2. Scientific study of the masculine constitution and of the diseases of the male gender; especially, the study of diseases of the male organs of generation or reproductive systems.
anemology (s) (noun) (no pl)
The scientific study and investigation of the movements of air in natural conditions: The government officials invited three specialists in anemology to complete a study relating to the use of wind turbines.
The science and study of winds.
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anencephalology (s) (noun)
The science of congenital absence of the brain and cranial vault.
anesthesiologist (s) (noun), anesthesiologists (pl)
1. A physician or, less often, a dentist who specializes in the practice of medicine involving the use of drugs or other agents that cause insensibility to pain: Before Robert's root canal operation, Dr. Jones, the dentist and a trained anesthesiologist, administered a local medication so the patient would feel no pain.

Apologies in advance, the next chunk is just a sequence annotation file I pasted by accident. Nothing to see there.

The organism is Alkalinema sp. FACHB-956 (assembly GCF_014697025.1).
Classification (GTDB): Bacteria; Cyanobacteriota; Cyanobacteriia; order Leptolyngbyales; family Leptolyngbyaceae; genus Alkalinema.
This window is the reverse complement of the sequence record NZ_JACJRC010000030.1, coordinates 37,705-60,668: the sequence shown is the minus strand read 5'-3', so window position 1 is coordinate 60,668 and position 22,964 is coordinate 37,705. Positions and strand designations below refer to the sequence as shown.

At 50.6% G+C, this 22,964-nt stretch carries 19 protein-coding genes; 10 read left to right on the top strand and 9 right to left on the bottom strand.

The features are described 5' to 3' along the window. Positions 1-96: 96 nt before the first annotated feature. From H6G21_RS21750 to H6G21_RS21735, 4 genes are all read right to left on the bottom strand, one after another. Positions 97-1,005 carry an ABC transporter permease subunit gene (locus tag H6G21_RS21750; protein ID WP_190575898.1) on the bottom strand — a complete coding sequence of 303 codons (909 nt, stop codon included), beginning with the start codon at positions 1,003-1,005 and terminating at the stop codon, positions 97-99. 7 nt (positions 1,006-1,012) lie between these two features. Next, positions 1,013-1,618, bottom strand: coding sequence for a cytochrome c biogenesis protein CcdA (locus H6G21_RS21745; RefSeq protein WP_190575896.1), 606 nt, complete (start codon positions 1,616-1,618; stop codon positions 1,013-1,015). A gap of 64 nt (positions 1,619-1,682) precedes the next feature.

2. A physician who specializes in the administration of pain killers in order to prevent or to cause an insensibility to pain during surgery, birth labor and delivery, or other medical procedures: An anesthesiologist has a medical doctorate whereas an anesthetist does not. An anesthetist is a nurse, or technician, trained to administer anesthetics.

Among some hospital workers, anesthesiologists are known as the "dream team".

anesthesiology (s) (noun), anesthesiologies (pl)
The art and science of the proper administration of drugs to produce a loss of sensation and their effects: Bruce's doctor was a specialist in anesthesiology and she made it possible for him to have a painless surgery.

And the Lord God caused a deep sleep to fall upon Adam, and he slept: and he (God) took one of his ribs, and closed up the flesh instead thereof. And the rib, which the Lord God had taken from man, made he a woman, and brought her unto the man.

-From the Bible, the book of Genesis 2:21-22
angelology (s) (noun), angelologies (pl)
1. The doctrine or discourse concerning angels.
2. The study of angels.
Cross references of word families related directly, or indirectly, to: "talk, speak, speech; words, language; tongue, etc.": cit-; clam-; dic-; fa-; -farious; glosso-; glotto-; lalo-; linguo-; locu-; logo-; loqu-; mythico-; ora-; -phasia; -phemia; phon-; phras-; Quotes: Language,Part 1; Quotes: Language, Part 2; Quotes: Language, Part 3; serm-; tongue; voc-.